Storms could derail hot steelhead bite on the Smith

Steelhead fishing on the Smith River has been off and running for a week, but the storms headed our way this weekend may put a damper on the hot action. The river has been chocked-full of steelhead since last week and anglers drifting from the forks to Ruby van Deventer Park have enjoyed some of the best fishing in recent memory. But now it looks like the boats may be off the water for a few days. As of Wednesday, the river looks to be fishable on Friday, but it will be big. Saturday forecast is calling for the river to rise all day, going from 12 to 15 feet by early Sunday morning. Monday doesn’t look much better, with the height sticking around 14.5 feet, which is too high to safely drift. Next week is calling for more rainfall, but the totals remain uncertain. With any luck, once the river drops, the good fishing will continue.

The weather ahead
“The North Coast can expect to see quite a bit of rain through Friday, followed by a larger system moving in on Friday night,” said Kathleen Zontos of Eureka’s National Weather Service. “From Wednesday through the day Friday, we’re looking at up to 1.5 inches falling in the Smith basin and Northern Humboldt. For the 24-hour period beginning Friday night to Saturday night, the Smith basin could see an additional 2 to 3 inches. In Humboldt and the Eel basin, we may see another 1 to 1.5 inches. Rain will continue into Sunday, but will diminish by the afternoon or evening,” said Zontos. “Next week is looking active as well. We’re following another storm system for Tuesday, but we’re not sure where it will hit yet or how much rainfall it will bring. We’ll remain in a rainy pattern throughout the rest of the week.”

Oregon Commission denies petition to prohibit wild winter steelhead retention in the SW Zone
The Oregon Fish and Wildlife Commission denied a petition to prohibit the retention of wild winter steelhead in rivers throughout the SW Zone via temporary rule in a split vote (4-2) according to a press release issues last Friday.

The Commission heard from more than 50 people who signed up to testify for and against the petition. ODFW staff had recommended Commissioners deny this petition as staff do not have a conservation concern for wild winter steelhead on the south coast for 2020. The declines in wild steelhead in other parts of the state have not been observed in the SW Zone and current regulations are already conservative. Also, staff continue to work on a multi-species conservation plan for the Rogue and South Coast where concerns about wild steelhead are being addressed. Commissioners denied a similar petition in 2018. For more information, visit

The Rivers

High water has kept drift boaters off the Chetco for the past week, but steelhead are still being caught by plunkers fishing from the lower river gravel bars reports Andy Martin of Wild Rivers Fishing. He said, “The river is high from rain and snowmelt and likely will remain high for boaters through the weekend. Slides above Loeb Park and up the South Fork continue to keep the Chetco muddy. The Rogue continues to be a bright spot for Southern Oregon rivers, as big numbers of fish have returned and Lost Creek and Applegate dams have kept the river fishable. MagLip plugs are working best.”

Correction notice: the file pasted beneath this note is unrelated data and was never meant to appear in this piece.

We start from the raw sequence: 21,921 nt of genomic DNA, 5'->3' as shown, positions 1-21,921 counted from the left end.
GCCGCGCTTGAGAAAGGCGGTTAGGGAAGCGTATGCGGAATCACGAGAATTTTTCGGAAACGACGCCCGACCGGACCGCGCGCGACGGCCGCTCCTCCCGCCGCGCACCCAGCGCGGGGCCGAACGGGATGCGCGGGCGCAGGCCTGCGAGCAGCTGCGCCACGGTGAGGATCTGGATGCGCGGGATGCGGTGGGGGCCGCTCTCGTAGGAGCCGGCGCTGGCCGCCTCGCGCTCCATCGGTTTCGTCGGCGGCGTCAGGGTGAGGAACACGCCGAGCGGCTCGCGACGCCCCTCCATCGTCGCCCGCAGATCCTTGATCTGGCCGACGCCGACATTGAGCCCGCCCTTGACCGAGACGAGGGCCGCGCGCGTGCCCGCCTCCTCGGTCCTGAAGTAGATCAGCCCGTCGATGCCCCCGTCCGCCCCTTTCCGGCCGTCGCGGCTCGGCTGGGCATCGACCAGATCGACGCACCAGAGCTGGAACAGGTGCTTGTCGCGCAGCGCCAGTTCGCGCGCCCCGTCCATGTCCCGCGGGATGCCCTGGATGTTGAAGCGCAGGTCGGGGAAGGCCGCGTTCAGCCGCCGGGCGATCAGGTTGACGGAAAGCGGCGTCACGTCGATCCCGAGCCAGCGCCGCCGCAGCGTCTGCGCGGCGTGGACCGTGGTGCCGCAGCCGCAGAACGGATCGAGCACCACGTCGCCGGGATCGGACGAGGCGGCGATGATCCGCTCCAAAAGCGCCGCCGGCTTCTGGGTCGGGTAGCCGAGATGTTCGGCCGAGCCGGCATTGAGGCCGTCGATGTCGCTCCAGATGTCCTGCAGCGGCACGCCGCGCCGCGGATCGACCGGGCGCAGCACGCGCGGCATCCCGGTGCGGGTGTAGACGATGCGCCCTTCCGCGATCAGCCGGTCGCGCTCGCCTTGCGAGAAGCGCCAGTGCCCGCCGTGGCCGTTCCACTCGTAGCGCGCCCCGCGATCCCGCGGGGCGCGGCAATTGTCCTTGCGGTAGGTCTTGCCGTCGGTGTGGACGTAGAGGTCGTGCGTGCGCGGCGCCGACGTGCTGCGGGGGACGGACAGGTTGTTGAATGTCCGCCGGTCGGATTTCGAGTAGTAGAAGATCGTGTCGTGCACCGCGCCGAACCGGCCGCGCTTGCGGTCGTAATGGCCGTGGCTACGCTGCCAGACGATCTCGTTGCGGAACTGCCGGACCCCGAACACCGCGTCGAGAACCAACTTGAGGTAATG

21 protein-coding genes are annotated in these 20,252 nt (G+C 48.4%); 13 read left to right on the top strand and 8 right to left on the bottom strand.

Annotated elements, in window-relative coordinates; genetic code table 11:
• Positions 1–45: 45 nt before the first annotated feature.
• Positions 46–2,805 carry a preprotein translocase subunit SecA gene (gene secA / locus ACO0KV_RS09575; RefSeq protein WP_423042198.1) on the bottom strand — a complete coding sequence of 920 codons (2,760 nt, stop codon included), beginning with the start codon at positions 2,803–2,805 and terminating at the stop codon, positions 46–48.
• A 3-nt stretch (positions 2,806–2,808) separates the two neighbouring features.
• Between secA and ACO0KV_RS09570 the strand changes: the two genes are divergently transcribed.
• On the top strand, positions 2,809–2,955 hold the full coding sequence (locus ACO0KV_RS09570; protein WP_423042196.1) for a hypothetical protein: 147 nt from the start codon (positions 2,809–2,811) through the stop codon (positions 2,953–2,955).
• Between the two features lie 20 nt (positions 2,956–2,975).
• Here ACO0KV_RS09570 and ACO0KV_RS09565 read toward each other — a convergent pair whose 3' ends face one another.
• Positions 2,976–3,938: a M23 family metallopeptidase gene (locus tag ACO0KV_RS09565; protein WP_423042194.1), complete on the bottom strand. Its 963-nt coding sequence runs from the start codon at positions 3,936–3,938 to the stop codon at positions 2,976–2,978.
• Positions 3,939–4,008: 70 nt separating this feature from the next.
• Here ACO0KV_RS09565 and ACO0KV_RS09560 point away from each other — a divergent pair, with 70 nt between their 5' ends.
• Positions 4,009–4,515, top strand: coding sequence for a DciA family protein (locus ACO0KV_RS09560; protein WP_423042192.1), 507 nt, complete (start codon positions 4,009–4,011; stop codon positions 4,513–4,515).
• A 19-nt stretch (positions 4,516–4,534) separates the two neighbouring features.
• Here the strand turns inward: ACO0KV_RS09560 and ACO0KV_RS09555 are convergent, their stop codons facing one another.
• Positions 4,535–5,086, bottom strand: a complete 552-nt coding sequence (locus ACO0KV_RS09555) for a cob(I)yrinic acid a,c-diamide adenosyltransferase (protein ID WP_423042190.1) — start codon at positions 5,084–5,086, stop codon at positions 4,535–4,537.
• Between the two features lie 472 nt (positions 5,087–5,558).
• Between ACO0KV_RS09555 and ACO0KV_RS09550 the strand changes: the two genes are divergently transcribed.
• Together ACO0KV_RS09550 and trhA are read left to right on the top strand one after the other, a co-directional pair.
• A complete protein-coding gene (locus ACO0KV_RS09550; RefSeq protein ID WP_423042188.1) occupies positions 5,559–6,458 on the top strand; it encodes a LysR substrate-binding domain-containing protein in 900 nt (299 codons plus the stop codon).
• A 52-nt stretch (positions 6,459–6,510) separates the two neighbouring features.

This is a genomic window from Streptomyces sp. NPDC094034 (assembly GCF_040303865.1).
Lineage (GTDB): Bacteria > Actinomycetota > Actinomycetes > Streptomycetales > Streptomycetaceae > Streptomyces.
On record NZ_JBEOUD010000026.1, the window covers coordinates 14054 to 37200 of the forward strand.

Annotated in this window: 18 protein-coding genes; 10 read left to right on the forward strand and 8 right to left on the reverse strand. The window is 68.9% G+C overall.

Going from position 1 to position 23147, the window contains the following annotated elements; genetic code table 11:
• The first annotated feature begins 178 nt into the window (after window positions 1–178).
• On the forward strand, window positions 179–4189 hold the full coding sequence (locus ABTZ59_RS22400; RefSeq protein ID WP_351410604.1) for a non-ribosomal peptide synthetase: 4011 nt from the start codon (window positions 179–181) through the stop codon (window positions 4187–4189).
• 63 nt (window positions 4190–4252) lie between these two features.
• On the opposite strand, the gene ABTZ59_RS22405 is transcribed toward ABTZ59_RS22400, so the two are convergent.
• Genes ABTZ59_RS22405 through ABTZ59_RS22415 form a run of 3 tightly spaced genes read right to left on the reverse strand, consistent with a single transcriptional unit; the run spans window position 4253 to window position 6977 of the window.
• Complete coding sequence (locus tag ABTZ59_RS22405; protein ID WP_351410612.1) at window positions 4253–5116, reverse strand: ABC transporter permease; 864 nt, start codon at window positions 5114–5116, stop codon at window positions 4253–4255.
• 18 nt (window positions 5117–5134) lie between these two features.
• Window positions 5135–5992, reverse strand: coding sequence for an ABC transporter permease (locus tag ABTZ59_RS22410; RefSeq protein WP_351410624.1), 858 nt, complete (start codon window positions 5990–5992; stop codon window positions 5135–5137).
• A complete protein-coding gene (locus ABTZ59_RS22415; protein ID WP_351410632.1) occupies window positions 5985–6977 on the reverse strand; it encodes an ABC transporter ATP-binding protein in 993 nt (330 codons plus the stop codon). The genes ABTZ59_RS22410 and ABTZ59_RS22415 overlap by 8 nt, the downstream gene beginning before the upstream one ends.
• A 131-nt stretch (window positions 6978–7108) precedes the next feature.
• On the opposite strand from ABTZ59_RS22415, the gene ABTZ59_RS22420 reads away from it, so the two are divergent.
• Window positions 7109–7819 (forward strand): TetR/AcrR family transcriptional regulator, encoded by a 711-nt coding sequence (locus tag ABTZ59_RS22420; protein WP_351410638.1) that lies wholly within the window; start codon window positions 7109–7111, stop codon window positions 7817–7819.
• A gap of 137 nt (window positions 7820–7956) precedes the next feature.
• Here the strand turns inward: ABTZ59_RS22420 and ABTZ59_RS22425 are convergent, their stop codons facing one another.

The Smith has fished well since last Thursday and guides and private boats have enjoyed some of the best steelhead fishing in a few years. Fish are spread out from the forks down and are being caught on a variety of offerings including roe, yarnies, and soft beads. Storms coming this weekend could blow the river out temporarily. Flows are predicted to reach 15 feet on Sunday morning, which are the biggest of the year. This will likely push the fish in the river now into the creeks, and bring in some new fish from the ocean.

Eel River (main stem)
As of Wednesday afternoon, the main Eel peaked at roughly 14,000 cfs. More rain is on the way, which is predicted to push the flows to 25,000 cfs by early Monday morning. This will be the biggest rise of the season, and should bring in plenty of fresh steelhead. However, it will be blown out for quite a while, it typically needs 10 days to a couple weeks of dry weather before it turns green.

Eel River (South Fork)
The South Fork was down to 2,100 cfs late Wednesday afternoon, but was still dirty. The East Branch, which dumps into the South Fork near Benbow, appears to be the culprit as it was chocolate milk-looking on Tuesday. Flows are predicted to reach fishable levels on Thursday and Friday, but the color may still be off.

Van Duzen
Like the Eel, the Van Duzen is forecasted for its biggest rise of the year on Sunday, reaching nearly 7,000 cfs on the Grizzly Creek gauge. It was just above 1,750 cfs as of Wednesday afternoon and dropping. It’s highly unlikely it will drop to a fishable level before it starts to rise again on Friday. It will likely take a week of dry weather to drop into shape.

HSU student and Mad River Steelhead Steward member Jacob Stout landed a nice steelhead Monday on the Mad River. The Stewards programs consists of volunteer anglers who aid in the collection of wild-origin steelhead to meet the hatchery’s annual production goals. Photo courtesy of Cody Baughn

The Mad is currently high and off color, sitting at 9.5 feet as of Wednesday. But that hasn’t stopped anglers from catching fresh steelhead according to Justin Kelly of Eureka’s RMI Outdoors. “Guys fishing around the hatchery and along the willow line are catching their share of fish,” said Kelly. There hasn’t been much happening below the Blue Lake bridge. Most of the fish I’ve seen have been hatchery fish, not a lot of wild ones are being caught right now.” As a reminder, the maximum leader length is 6-feet in CA anadromous waters.

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